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Baden case goes to superior court

By Andrea Lamberti

Steven H. Baden '92 pleaded innocent Wednesday to charges of burning a dwelling and five counts of armed assault with intent to murder in connection with a fire in the "kosher suite" in Burton-Conner House Jan. 18, The Middlesex News reported yesterday.

Baden was arraigned in Middlesex Superior Court Wednesday, and a pre-trial conference date was set for Feb. 28. Yesterday, the case was dismissed from Cambridge District Court and moved to Middlesex Superior Court.

Wednesday, Judge Paul A. Chernoff reduced the bail from $50,000 surety or $5000 cash to $10,000 surety or $1000 cash on the conditions that Baden be placed on pretrial probation, that he stay away from all prosecution witnesses, and that he stay away from MIT during the trial, The Middlesex News reported.

Both Baden and his attorney, Deborah Finkel, declined to comment on yesterday's court proceedings.

According to The Middlesex News, Assistant District Attorney Crispin Birnbaum declined to comment on a motive, but defense lawyer Eric Levine said the prosecutors may allege that a "previous altercation between Baden and another student over using the suite kitchen" had something to do with the fire being set.

The other student was identified by some sources last month to be David E. Borison '91, Baden's next-door neighbor in Burton Suite 252 -- the kosher suite.

The relationship between Baden and Borison had been on shaky ground for some time before the fire last month, sources said at the time. Borison and Baden "quarreled often. It was a clear case of personality conflict," Shifra S. Teitz '92, president of MIT Hillel, said last month.

One week before the fire, Baden and Borison had had an argument on the standard of kashrut, or "kosherness," in the suite. Borison admitted at the time that this issue had been a point of contention between the two.

Baden was arrested Jan. 18, the day of the fire, after Cambridge Police officers investigated the burned suite, which keeps one of two kosher kitchens on campus.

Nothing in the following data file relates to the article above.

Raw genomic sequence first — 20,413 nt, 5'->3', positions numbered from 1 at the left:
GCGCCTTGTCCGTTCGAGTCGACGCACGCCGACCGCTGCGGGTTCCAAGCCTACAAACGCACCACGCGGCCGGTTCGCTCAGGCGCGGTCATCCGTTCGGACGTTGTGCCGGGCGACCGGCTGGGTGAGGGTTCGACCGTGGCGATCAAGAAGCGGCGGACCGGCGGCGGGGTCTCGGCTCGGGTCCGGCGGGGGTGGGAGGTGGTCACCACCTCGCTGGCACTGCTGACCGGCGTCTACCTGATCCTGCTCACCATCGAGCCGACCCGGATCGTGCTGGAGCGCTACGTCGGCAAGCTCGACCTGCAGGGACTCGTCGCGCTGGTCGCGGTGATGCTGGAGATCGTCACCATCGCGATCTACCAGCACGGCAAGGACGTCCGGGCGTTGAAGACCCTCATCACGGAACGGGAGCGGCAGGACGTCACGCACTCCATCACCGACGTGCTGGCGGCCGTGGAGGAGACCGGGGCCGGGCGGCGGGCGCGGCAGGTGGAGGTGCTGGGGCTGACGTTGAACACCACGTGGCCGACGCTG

Baden indicated yesterday that he would like to communicate, but in the end, he said, "No comment." He inquired about the news on campus because he has not been on campus recently.

Borison said yesterday that, to his knowledge, Baden has not communicated with people on campus. "I haven't spoken to him; I don't think anybody's spoken to him since that day, at least in the suite," he said.

Baden first became suspect for the fire the morning it occurred, according to a Jan. 18 Cambridge Police report. The fire had been set with "what appeared to be gasoline," according to the report.

The "pour mark" of the gasoline in the suite existed in front of all the other doors in the suite except Baden's, according to the police report. After examining the scene, the police interviewed the members of the suite.

The officers "spoke to Steven Baden, the occupant of room 252A -- the only room that the fire did not block the door -- and . . . also in this room was found a newspaper rolled up to approximately 36 inches and burnt on the end," according to the police report.

Soon after speaking with the police, Baden "admitted to setting the fire and that he bought the gas [the afternoon before] and placed it in his room" until early in the morning of Jan. 18, the report states, when he "removed the gas from the two plastic containers into a waste basket.

"[Baden stated] then later on he took this basket and poured the gas on the floor" in front of all the other rooms in the suite.

He then "set the basket across from [252B] and took a paper torch and set the gas on fire," the report states. The fire then "flared up, scaring him," Baden said to the police that day.

Baden also admitted to the police that he unlocked Borison's door with a key and that the fire blew the door of Borison's room open.

Borison said he and the remaining members of the suite moved back into a refurbished suite over the weekend of Feb. 1-3. The suite had been repainted, and new rugs and shades were installed, he added.